Click here to read the latest discussion. Here’s an excerpt:
Synopsis: The chance of El Niño has decreased to about 65% during the Northern Hemisphere fall and early winter.
During July 2014, above-average sea surface temperatures (SST) continued in the far eastern equatorial Pacific, but near average SSTs prevailed in the central and east-central equatorial Pacific. Most of the Niño indices decreased toward the end of the month with values of +0.3°C in Niño-4, – 0.1°C in Niño-3.4, +0.2°C in Niño-3, and +0.6°C in Niño-1+2. Subsurface heat content anomalies (averaged between 180o-100oW) continued to decrease and are slightly below average. The above-average subsurface temperatures that were observed near the surface during June (down to 100m depth) are now limited to a thin layer in the top 50m, underlain by mainly below-average temperatures. The low-level winds over the tropical Pacific remained near average during July, but westerly wind anomalies appeared in the central and eastern part of the basin toward the end of the month. Upper- level winds remained generally near average and convection was enhanced mainly just north of the equator in the western Pacific. The lack of a coherent atmospheric El Niño pattern, and a return to near-average SSTs in the central Pacific, indicate ENSO-neutral.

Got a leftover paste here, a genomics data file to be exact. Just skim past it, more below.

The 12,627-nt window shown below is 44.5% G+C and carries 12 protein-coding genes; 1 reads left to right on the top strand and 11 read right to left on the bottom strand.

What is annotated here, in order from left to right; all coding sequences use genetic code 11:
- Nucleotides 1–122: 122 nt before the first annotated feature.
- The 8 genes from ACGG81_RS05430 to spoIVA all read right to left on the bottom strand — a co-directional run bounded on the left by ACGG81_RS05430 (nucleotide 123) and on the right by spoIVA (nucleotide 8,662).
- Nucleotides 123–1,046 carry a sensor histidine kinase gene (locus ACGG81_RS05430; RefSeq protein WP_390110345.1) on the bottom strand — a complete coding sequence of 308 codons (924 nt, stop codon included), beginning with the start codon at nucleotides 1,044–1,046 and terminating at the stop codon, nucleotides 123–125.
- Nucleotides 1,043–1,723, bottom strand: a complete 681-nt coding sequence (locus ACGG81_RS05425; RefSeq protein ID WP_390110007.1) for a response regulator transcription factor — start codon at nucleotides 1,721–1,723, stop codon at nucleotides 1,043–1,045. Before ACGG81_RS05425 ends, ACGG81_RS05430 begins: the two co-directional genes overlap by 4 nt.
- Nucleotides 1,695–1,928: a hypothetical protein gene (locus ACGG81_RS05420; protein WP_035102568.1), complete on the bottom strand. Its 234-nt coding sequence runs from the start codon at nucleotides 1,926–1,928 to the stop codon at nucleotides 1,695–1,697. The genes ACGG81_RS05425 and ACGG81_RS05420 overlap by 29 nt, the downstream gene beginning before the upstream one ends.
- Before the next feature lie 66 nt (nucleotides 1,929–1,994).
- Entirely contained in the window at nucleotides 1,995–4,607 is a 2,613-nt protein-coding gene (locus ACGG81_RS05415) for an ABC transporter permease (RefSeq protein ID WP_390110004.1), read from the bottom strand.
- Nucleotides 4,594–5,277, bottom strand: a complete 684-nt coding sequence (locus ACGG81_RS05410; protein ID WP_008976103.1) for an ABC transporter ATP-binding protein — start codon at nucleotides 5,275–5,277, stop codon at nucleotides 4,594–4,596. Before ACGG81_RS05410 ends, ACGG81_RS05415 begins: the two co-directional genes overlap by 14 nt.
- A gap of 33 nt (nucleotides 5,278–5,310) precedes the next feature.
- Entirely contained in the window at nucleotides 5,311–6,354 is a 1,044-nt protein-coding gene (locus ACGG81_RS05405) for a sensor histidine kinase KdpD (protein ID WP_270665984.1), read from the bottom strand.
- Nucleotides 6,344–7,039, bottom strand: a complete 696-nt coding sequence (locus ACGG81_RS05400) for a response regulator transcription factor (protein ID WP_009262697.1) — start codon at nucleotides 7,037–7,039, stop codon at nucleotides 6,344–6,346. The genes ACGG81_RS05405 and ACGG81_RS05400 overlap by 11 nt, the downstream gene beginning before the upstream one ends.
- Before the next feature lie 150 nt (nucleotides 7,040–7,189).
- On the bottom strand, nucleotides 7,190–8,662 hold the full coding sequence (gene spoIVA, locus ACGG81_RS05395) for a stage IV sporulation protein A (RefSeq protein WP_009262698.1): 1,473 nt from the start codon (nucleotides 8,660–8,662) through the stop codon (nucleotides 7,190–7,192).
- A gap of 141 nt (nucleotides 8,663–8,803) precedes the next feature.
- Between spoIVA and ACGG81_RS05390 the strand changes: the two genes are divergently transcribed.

Over the last month, model forecasts have slightly delayed the El Niño onset, with most models now indicating the onset during July-September, with the event continuing into early 2015 . A strong El Niño is not favored in any of the ensemble averages, and slightly more models call for a weak event rather than a moderate event. At this time, the consensus of forecasters expects El Niño to emerge during August-October and to peak at weak strength during the late fall and early winter (3-month values of the Niño-3.4 index between 0.5°C and 0.9°C). The chance of El Niño has decreased to about 65% during the Northern Hemisphere fall and early winter (click CPC/IRI consensus forecast for the chance of each outcome).